So you think you know the history of Toronto’s water? Taddle Creek used to flow down Philosopher’s Walk, Garrison Creek used to flow through Trinity Bellwoods Park, all of the land below Front Street used to be in the lake, and R.C. Harris built everything; what else is there to know? Well, how about the mighty Laurentian River that flows from Georgian Bay to Lake Ontario right through High Park? That’s just one of the surprises exposed by HTO: Toronto’s Water from Lake Iroquois to Lost Rivers to Low-flow Toilets published late last year by Coach House Books. The book’s two-and-a-half dozen essays and accompanying photos document our changing relationships through time with the natural and artificial watercourses that flow through the city.
For almost all of the 200 years we’ve been here, Toronto’s builders have been obsessed with controlling or burying our water: bricking up polluted streams into sewers, filling in ravines with construction detritus, extending industrial land into the lake, and channelizing, damming, and diverting rivers for industry and aesthetics. Somewhere along the way, our water was transformed from playground to industrial dump, eventually becoming something to be feared rather than enjoyed. Where our rivers and streams used to be swum in, now they are only walked beside, if they still exist at all. The transformation of water in our civic consciousness has been so complete that even though Toronto sits on the shore of one of the largest lakes in the world, we don’t see ourselves as a waterfront city. While we have plenty of beaches, most citizens are still wary of taking a summer dip in anything but a chlorinated pool. The lake is meant to be enjoyed from the shore, not to be embraced as part of our culture or celebrated as a resource that few cities around the world can claim.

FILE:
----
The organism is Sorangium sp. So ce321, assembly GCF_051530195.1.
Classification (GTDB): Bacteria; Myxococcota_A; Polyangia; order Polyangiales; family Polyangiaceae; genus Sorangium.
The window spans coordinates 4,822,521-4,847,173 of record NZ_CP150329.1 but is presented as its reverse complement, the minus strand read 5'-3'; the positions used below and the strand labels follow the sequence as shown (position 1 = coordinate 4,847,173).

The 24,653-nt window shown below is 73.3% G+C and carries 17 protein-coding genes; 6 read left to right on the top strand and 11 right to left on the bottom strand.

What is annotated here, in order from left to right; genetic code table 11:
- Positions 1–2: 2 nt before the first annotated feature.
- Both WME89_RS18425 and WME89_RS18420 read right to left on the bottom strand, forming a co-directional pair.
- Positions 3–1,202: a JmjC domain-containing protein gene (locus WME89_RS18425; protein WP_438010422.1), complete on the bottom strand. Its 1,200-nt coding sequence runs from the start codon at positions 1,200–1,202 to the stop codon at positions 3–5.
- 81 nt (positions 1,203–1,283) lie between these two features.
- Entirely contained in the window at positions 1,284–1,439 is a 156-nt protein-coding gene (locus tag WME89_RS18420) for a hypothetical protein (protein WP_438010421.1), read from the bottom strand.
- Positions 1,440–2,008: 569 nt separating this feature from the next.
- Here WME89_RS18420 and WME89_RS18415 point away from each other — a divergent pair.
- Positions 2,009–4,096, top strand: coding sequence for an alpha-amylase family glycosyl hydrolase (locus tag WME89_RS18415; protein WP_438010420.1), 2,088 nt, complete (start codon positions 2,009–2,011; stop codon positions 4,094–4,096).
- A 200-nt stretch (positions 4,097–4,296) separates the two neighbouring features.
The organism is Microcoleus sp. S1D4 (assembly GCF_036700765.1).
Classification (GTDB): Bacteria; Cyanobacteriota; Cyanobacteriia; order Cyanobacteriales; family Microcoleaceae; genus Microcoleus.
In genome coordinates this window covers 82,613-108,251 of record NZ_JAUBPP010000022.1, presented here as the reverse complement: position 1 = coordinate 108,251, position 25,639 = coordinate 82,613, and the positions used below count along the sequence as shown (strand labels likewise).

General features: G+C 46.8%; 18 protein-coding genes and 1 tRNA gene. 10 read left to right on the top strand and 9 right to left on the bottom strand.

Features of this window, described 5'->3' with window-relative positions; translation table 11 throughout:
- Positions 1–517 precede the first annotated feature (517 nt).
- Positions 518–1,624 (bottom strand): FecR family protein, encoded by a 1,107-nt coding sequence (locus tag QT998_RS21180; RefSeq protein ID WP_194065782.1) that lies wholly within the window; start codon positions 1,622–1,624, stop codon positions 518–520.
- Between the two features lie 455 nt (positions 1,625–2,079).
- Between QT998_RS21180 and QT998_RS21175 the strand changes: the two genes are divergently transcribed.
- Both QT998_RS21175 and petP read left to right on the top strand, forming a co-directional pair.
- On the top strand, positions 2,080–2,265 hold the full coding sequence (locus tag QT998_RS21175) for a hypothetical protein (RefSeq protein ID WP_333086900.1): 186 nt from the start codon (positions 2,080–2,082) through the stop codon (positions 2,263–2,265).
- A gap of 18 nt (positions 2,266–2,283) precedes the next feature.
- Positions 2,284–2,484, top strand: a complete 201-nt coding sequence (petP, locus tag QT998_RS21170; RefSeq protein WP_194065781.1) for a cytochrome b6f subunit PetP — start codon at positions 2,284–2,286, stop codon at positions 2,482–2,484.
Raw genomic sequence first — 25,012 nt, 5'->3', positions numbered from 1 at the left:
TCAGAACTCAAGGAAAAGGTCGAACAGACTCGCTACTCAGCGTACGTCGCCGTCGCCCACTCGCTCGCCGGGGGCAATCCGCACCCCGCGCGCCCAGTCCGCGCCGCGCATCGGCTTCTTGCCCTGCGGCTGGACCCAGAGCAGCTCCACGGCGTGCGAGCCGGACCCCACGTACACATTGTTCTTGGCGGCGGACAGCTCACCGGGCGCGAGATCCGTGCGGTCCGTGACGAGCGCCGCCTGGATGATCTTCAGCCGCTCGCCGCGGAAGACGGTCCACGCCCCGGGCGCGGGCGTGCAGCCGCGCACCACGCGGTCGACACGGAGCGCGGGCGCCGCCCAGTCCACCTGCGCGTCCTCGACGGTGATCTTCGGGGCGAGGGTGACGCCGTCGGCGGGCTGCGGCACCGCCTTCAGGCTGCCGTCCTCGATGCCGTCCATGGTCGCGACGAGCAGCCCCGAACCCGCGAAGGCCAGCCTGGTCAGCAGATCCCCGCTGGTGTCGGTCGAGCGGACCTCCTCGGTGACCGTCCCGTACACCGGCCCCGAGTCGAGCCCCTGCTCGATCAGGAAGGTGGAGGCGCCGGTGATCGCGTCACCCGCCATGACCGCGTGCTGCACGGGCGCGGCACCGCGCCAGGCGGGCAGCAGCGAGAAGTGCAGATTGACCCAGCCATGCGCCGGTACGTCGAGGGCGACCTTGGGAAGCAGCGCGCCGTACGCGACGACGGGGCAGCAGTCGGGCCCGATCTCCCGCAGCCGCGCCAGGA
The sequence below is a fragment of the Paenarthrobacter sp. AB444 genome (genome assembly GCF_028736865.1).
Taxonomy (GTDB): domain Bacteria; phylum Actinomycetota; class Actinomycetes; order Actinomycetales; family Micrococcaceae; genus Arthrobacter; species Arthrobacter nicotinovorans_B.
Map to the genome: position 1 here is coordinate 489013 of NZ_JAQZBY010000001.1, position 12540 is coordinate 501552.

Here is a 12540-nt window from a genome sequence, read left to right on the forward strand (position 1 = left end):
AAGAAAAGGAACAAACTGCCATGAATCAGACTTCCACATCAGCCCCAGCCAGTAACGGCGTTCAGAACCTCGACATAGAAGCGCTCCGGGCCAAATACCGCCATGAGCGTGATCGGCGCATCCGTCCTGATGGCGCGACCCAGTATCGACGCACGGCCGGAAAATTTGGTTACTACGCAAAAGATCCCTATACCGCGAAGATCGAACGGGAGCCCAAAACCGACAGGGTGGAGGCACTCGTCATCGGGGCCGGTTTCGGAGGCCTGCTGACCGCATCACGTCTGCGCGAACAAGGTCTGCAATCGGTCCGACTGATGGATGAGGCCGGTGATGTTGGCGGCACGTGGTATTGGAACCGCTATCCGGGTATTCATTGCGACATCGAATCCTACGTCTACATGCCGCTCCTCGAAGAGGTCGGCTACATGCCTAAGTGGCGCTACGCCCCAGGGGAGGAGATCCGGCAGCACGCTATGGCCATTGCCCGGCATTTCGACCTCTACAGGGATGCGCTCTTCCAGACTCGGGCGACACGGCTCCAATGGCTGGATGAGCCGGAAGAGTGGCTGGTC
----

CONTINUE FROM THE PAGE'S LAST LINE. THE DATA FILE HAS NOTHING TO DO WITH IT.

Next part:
Only recently have we begun to pay attention to our water again after decades of neglect. Organizations like The Toronto Green Community trace the social and physical history of Toronto’s buried streams, while events like the Human River help to cement our connection to buried watercourses. Urban explorers and photographers reveal the sewerized rivers to be hidden works of art. When part of our waterborne past is revealed, as was a portion of the old Queen’s Wharf in 2006, people flock to see it. And sometimes our infrastructure makes headlines for the wrong reasons, as when it was revealed last month that the Coxwell trunk sewer requires emergency repairs to prevent it from possibly failing completely and diverting its flow of raw sewage into the Don River.
HTO explores all of these themes as it traces Toronto’s hydrological and social history from the tumult at the end of the last ice age 11,000 years ago to the massive public works of the nineteenth and twentieth centuries, the 2003 discovery of the Laurentian River in High Park, modern conservation campaigns, and current plans to revitalize the waterfront. Reading through many of the stories—the covering up of Toronto’s reservoirs, the filling in of the Garrison Creek ravine, the explorations of Taddle Creek watershed, the ongoing efforts to rehabilitate the Don River—an overriding theme is of how we are trying to rediscover the very water that’s been hidden from us for so long. Whether the barriers are physical or mental, we’re slowly learning to embrace our watery heritage and celebrate our plentiful resources rather than using them as conduits for waste.